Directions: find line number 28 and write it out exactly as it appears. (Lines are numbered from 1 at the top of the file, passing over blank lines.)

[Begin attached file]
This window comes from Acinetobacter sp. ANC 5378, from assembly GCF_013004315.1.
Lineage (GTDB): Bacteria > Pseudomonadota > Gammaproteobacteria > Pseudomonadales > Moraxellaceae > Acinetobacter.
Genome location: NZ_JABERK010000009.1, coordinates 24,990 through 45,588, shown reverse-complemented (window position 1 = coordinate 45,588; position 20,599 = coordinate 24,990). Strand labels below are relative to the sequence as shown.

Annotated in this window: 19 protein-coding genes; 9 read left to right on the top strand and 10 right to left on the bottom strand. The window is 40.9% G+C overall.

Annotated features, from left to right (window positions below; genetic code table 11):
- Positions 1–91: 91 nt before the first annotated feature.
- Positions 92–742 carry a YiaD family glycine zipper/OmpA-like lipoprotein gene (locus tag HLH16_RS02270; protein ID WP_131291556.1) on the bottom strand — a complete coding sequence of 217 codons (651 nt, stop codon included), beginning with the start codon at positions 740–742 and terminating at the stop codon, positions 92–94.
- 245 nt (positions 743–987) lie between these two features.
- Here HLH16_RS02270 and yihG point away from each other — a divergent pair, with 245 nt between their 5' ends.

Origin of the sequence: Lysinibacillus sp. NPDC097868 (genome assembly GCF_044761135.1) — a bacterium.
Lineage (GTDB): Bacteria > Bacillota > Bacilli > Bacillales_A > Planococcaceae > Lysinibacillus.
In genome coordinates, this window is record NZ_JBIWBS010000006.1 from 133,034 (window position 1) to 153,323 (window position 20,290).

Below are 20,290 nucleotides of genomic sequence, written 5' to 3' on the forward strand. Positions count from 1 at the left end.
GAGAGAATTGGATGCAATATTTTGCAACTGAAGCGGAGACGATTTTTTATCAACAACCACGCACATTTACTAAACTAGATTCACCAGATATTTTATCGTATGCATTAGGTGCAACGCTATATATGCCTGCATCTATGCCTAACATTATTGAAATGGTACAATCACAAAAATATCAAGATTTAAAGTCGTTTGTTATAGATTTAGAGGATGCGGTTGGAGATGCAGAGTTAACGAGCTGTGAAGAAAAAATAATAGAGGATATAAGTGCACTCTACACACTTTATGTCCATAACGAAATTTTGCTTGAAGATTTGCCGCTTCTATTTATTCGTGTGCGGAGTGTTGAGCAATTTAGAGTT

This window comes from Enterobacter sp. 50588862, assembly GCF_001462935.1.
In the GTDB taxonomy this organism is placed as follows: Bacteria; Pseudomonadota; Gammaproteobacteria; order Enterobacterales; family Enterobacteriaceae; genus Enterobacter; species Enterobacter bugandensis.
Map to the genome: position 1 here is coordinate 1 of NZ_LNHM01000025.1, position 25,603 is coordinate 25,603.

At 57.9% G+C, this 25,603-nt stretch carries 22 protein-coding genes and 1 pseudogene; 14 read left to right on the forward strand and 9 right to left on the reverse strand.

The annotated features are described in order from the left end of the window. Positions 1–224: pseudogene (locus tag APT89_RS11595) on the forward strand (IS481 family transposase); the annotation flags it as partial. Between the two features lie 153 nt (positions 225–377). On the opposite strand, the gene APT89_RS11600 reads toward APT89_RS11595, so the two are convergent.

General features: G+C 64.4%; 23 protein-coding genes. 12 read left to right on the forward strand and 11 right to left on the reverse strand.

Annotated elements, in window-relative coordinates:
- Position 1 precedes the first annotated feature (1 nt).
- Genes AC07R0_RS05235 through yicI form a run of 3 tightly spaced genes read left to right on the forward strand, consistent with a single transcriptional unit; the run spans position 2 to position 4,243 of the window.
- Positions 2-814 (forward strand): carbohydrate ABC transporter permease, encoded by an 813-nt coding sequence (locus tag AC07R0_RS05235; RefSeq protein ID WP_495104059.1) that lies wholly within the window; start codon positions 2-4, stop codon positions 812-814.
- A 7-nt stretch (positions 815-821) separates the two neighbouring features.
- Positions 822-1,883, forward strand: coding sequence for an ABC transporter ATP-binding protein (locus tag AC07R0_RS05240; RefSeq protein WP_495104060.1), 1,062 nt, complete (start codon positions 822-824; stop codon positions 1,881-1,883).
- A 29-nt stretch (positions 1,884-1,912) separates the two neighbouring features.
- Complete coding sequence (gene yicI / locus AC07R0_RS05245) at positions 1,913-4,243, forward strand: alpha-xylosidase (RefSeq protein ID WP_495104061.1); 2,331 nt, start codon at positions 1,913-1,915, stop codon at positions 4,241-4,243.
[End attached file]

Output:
- Complete coding sequence (gene yicI / locus AC07R0_RS05245) at positions 1,913-4,243, forward strand: alpha-xylosidase (RefSeq protein ID WP_495104061.1); 2,331 nt, start codon at positions 1,913-1,915, stop codon at positions 4,241-4,243.